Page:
Latehar Lynching: Eight Convicted for Hanging Two Muslims to Death, Key Accused Still at Large
NEW DELHI: A Jharkhand court on December 19 convicted eight persons for their involvement in the brutal murder of Mazloom Ansari (32) and Imtiaz Khan (11) – who were lynched to death on March 18, 2016 in a forest in Latehar district. However, one Vinod Prajapati – a local leader of the Bharatiya Janata Party (BJP) who was named as the prime accused in one of the three first information reports (FIRs) filed by three eyewitnesses – is still absconding.
After examining the evidence and arguments placed on record and listening to the eye witnesses, first class judicial magistrate Rashikesh Kumar found all eight of the 12 accused arrested by the police in connection with the incident, guilty of the heinous crime they committed. All convicts -- Mithilesh Prasad Sahu, Pramod Kumar Sahu, Manoj Kumar Sahu, Awadhesh Sahu, Manoj Sahu, Arun Sao, Vishal Tiwary and Shahdev Soni – who were out on bail, have been sent to jail. The quantum of punishment will be announced on December 21.
This is the second conviction in the cow-related violence across the country. Earlier, 11 accused were convicted in the Ramgarh lynching case wherein Alimuddin Ansari (45), a meat trader, was beaten to death by a mob of nearly 100 people on suspicion of transporting beef on June 29, 2017, hours after Prime Minister Narendra Modi condemned lynching under the guise of cow protection.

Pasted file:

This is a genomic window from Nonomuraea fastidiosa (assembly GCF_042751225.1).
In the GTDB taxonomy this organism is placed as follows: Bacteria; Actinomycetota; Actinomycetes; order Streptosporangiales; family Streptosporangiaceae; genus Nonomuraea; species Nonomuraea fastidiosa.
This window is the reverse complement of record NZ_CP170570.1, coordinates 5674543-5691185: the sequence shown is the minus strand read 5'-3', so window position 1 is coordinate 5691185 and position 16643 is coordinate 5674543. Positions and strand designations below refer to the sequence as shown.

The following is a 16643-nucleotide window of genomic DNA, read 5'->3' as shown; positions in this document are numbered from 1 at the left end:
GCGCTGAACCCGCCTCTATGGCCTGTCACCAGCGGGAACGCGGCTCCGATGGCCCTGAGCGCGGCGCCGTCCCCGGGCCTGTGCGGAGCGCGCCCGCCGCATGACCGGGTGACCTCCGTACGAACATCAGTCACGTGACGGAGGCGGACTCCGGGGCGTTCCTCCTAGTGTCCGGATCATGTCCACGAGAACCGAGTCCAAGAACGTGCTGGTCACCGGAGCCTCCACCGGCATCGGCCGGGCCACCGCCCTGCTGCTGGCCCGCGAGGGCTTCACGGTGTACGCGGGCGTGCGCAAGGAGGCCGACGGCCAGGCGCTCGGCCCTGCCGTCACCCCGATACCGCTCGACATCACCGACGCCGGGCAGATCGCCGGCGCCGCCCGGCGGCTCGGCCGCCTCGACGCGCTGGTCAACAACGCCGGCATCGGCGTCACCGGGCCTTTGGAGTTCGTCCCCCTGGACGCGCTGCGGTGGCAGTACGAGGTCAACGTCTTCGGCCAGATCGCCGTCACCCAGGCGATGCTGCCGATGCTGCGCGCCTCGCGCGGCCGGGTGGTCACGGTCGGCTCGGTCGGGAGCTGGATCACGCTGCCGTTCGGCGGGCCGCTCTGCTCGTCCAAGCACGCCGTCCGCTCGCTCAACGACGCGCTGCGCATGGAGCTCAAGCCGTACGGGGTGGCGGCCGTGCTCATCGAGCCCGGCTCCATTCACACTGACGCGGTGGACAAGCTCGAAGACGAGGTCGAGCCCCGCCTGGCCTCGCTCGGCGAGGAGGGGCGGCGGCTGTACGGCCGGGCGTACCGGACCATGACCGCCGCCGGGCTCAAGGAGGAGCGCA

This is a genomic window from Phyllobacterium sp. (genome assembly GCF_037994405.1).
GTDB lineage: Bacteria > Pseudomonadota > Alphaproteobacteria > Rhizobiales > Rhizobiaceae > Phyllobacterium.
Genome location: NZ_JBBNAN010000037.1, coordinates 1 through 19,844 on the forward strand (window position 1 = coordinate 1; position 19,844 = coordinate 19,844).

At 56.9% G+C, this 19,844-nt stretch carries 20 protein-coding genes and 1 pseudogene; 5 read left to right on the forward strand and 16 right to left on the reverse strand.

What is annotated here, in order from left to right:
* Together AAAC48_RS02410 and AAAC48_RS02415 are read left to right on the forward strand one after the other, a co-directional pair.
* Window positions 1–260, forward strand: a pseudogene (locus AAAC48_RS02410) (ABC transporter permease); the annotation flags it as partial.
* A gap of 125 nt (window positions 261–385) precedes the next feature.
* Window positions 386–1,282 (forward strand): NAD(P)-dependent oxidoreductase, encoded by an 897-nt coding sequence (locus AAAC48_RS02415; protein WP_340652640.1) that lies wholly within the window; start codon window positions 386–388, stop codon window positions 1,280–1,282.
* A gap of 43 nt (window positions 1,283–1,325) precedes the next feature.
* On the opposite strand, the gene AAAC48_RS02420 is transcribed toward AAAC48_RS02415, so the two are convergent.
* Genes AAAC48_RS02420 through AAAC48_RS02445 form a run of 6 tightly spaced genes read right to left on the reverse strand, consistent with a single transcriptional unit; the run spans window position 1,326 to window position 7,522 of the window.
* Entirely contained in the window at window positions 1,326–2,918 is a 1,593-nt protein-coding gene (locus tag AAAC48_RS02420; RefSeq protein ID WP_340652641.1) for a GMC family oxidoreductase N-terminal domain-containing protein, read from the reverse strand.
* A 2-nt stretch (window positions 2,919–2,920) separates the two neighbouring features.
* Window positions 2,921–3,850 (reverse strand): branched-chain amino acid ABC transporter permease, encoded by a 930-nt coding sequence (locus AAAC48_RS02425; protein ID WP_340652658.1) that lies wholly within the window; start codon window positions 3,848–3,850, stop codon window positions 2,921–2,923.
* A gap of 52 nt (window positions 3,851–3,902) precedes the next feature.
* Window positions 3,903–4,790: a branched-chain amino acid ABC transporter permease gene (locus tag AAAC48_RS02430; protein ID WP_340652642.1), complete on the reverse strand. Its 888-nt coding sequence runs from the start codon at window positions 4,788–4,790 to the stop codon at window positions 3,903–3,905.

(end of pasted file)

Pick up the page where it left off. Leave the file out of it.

In Latehar, Mazloom, a livestock trader, and Imtiaz, his business partner’s son, were waylaid in the wee hours of March 18, 2016, when they were on their way to a cattle fair in Chatra district to sell off their last batch of eight oxen and start a new business as they had been threatened for running the cattle trading business. They were beaten up mercilessly and hanged to death from a tree in a nearby forest at Jhabar village. This was the first case of mob lynching in the state in the name of cow protection.
The incident took place exactly five months after Mohammad Akhlaq, a resident of Uttar Pradesh’s Dadri, was lynched to death by a murderous mob for allegedly having beef in his house.
Despite eyewitness’ accounts, a positive post-mortem report, confessional statements and corroborative evidence, the Jharkhand police – alleged informant lawyer Abdul Salam – were trying to “sabotage” an open and shut case of murder. “Following criticism from different quarters, they (the cops) swung into action and finally managed to secure conviction,” he told Newsclick.
Asked about the police investigation and prosecution, Salam said it was okay but not up to the mark. “Being an informant lawyer who is supposed to assist the prosecution, I had to put in a lot of effort, from convincing the eye witnesses to collecting small pieces of evidence that proved crucial in the verdict. The eye witnesses were earlier hesitant about deposing before the court. I had to counsel them regularly and convince them that their safety and security will be ensured,” he added.
Asked how challenging this case was for him because he is a civil lawyer, Salam said it was really a challenging task, given the hostile situation in the country in general and the state in particular. “I was offered money to withdraw from the case. When I did not relent, I began getting life-threats, but I did not care because it was a fight for justice. And justice has finally been delivered to the victims, who are not only oppressed but underprivileged as well,” he said.